First of all let us explain a few terms which will frequently appear hereafter in connection with an exercise therapy:
What does flexion mean?
Flexion in this context refers to the motion of flexing the fingers (e.g. to make a fist). In isolated cases we may differentiate between the flexion of distal interphalangeal, proximal interphalangeal or metacarpophalangeal joints.
Simple example: all digits are being flexed
What does “extension” mean in this context?
If the healing process takes a regular course, occasional stretching of the fingers achieved by letting the hand dangle down for a short period of time is not going to be harmful. The specific aforementioned stretching motion is referred to as extension.
What is the difference between active and passive motion?
Active motion is achieved by self-guided muscle power. If, for example, you make a fist, the contraction of the muscles of the forearm is transmitted onto the flexor tendons and causes the fingers to bend. The passive motion does not include any movement of the forearm muscles. It may be performed on you by a physiotherapist for example or you may even do so with the help of your other hand.
It is also very important to understand that an aftercare program according to Kleinert, which uses rubber-band traction to flex the fingers, causes a passive flexion motion (meaning the flexor muscles of the forearm remain at rest and do not contract).
What is particularly important when providing aftercare through splinting?
As for any other splinting method (for example a cast) it is important not to apply the splint too tight and to avoid any pressure points. Should you experience a sensation of tightness or pressure-induced pain in any position of the splint, you should immediately seek medical advice. Please note, that a too tight splint or a too tight dressing may cause severe malfunctions within the hand or the forearm. Many injured patients reported that when raising their hand up to their heart or higher, the pain and/or swelling sensation diminished. Even when going for a walk it may be very advisable – particularly during the first weeks after the injury and the surgical procedure – to hold the injured hand in that position/height.
If the healing process follows a regular course it is however not going to be harmful to let the hand dangle down for a short period of time. Please feel encouraged to move the elbow and especially the shoulder rather frequently!
Is it possible to remove the splint?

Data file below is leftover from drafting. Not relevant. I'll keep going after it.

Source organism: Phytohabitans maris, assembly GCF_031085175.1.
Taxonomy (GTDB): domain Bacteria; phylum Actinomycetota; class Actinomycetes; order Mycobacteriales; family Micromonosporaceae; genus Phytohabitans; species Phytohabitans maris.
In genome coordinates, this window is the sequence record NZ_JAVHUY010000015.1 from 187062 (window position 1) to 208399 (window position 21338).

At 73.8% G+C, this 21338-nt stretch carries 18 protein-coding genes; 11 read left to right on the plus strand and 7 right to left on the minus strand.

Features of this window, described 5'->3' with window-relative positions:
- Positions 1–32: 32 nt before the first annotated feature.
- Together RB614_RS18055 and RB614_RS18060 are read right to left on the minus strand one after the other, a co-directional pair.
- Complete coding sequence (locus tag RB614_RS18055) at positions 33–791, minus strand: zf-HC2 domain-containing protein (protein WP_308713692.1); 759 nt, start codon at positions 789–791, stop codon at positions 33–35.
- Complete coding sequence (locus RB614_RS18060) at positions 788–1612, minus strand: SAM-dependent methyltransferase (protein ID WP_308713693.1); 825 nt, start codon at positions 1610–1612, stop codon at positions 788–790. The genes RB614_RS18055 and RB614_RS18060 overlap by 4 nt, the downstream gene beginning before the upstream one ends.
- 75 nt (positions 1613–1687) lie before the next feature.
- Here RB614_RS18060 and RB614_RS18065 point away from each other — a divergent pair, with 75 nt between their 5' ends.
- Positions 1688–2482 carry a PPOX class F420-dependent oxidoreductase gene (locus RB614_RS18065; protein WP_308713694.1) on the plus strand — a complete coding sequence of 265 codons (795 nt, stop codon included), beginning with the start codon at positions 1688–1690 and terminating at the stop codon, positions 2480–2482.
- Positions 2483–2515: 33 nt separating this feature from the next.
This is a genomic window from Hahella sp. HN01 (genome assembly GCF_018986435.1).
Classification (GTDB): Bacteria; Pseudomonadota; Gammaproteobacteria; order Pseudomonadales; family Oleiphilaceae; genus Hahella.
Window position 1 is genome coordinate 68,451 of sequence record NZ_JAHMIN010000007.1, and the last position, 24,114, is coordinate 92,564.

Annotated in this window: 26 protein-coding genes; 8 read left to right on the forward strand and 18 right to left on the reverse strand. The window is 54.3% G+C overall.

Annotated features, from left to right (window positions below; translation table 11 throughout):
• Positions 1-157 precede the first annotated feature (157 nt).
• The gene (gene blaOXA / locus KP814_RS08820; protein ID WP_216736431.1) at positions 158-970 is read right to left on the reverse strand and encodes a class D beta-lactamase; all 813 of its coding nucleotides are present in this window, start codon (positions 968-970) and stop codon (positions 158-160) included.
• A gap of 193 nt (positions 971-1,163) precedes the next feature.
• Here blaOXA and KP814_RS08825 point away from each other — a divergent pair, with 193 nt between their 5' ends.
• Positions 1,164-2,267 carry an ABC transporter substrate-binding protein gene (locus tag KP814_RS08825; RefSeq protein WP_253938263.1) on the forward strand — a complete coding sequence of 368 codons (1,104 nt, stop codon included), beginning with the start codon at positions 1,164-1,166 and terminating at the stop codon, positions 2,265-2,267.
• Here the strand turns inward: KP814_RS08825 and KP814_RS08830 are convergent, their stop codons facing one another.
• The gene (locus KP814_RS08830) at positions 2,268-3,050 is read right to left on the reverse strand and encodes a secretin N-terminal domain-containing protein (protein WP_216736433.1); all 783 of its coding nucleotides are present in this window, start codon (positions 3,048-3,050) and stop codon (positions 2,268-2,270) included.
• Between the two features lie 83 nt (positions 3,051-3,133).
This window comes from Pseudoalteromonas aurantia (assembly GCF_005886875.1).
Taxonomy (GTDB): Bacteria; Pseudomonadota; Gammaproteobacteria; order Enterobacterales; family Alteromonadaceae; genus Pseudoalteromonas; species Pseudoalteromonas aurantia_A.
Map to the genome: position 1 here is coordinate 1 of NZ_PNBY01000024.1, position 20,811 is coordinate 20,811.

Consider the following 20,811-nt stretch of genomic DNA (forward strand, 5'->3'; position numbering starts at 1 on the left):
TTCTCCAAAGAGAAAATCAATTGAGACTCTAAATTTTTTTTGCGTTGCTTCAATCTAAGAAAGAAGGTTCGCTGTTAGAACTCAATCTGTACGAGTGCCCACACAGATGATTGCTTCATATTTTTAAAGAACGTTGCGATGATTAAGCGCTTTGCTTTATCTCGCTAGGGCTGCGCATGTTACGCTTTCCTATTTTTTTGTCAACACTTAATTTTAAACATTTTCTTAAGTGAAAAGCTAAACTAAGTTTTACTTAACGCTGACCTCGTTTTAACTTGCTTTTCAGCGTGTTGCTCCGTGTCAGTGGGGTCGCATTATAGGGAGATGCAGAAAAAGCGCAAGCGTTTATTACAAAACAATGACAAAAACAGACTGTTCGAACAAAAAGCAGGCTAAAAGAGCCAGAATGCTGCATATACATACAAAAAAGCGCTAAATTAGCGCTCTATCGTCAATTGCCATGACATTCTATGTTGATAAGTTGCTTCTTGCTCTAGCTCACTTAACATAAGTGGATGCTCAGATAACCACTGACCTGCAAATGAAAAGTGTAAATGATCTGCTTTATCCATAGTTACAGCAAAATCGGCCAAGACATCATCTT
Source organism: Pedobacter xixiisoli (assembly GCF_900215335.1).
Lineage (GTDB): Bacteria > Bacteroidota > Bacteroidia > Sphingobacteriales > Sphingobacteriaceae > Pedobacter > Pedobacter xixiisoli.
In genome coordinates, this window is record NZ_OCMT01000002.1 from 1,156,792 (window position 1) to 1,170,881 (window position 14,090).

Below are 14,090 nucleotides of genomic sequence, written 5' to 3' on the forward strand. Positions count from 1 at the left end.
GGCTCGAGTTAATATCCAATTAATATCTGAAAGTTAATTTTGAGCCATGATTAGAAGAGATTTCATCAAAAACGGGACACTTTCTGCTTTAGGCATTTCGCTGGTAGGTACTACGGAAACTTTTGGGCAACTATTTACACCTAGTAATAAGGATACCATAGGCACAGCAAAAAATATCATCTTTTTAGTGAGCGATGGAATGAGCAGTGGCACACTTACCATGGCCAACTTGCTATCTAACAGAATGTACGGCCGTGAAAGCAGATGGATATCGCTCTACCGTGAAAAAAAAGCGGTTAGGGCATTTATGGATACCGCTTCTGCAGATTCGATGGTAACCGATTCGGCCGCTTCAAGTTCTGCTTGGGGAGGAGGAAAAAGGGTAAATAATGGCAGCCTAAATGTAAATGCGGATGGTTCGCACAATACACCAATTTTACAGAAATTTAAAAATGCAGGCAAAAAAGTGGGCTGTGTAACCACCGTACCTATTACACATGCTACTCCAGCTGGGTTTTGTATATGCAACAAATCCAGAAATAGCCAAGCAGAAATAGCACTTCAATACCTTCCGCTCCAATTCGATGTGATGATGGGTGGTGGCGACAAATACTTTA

Normally it is not possible. It is difficult to reapply a Kleinert splint without professional help. Therefore please do only remove the splint when instructed to do so by your treating physician. Should you be forced to remove the splint (maybe because it got wet or dirty) please do so very carefully. You should, however, see your doctor immediately to have the splint reapplied in a professional manner. It is of utmost importance that while being without splint you do avoid any active movement of the fingers.
Is it possible to make a fist while wearing a Kleinert splint?
You should under no circumstances try to make a fist on your own (actively)!
Once again: Active in this context refers to the self-guided contraction of the forearm muscles.
A fist closure may be achieved through the rubber band traction created by the Kleinert splint. You may actively flex the rubber band when your aftercare is being provided through a Kleinert splint.
How does one perform exercises when wearing a Kleinert splint?
Start-out by carefully stretching out the fingers against the traction of the Kleinert splint. Make sure that the distal interphalangeal joint and the proximal interphalangeal joint are completely stretched out.
(Most splinting therapies will immobilize the wrist and the metacarpophalangeal joint. It is however important, that the proximal interphalangeal as well as the distal interphalangeal joint are properly stretched-out. Otherwise there is a risk of retaining the joints in an uncomplete stretching position later on).
When you stretch out your fingers as described above, you will relax the entire forearm muscular system (both, flexor and extensor). In this case the rubber band traction will perform the stretching motion of the fingers.
For better understanding: When following these directions while carrying out aftercare exercises, the flexor tendon very snugly runs through narrow tunnels without jeopardizing the suture marks through an unwanted muscular pulling motion. This will guarantee a smooth gliding motion while at the same time avoiding any adhesion and – if the healing process follows a regular course – secures an undisturbed recovery of the tendon suture mark.
What needs to be observed after approximately six weeks?
Most of the splinting therapies end after approximately six weeks. A regular everyday motion should then be possible for most of the flexor tendons.
Please do consult your treating physician to find out how much strain you are permitted to put on the freshly healing tendons. Typically approximately six weeks after termination of the therapy a first approach to active motion is permitted while after approximately twelve weeks an increased straining will be allowed. Therefore it is safe to say that it is not recommendable to use the convalescing hand to pick up a heavy object like a suitcase after six to twelve weeks.
The aforementioned information should only be used as general guidelines to aftercare procedures. The individual therapy plan can only be stipulated by the treating physician and physiotherapist who will evaluate the patient´s individual characteristics associated with the injury and surgical procedure.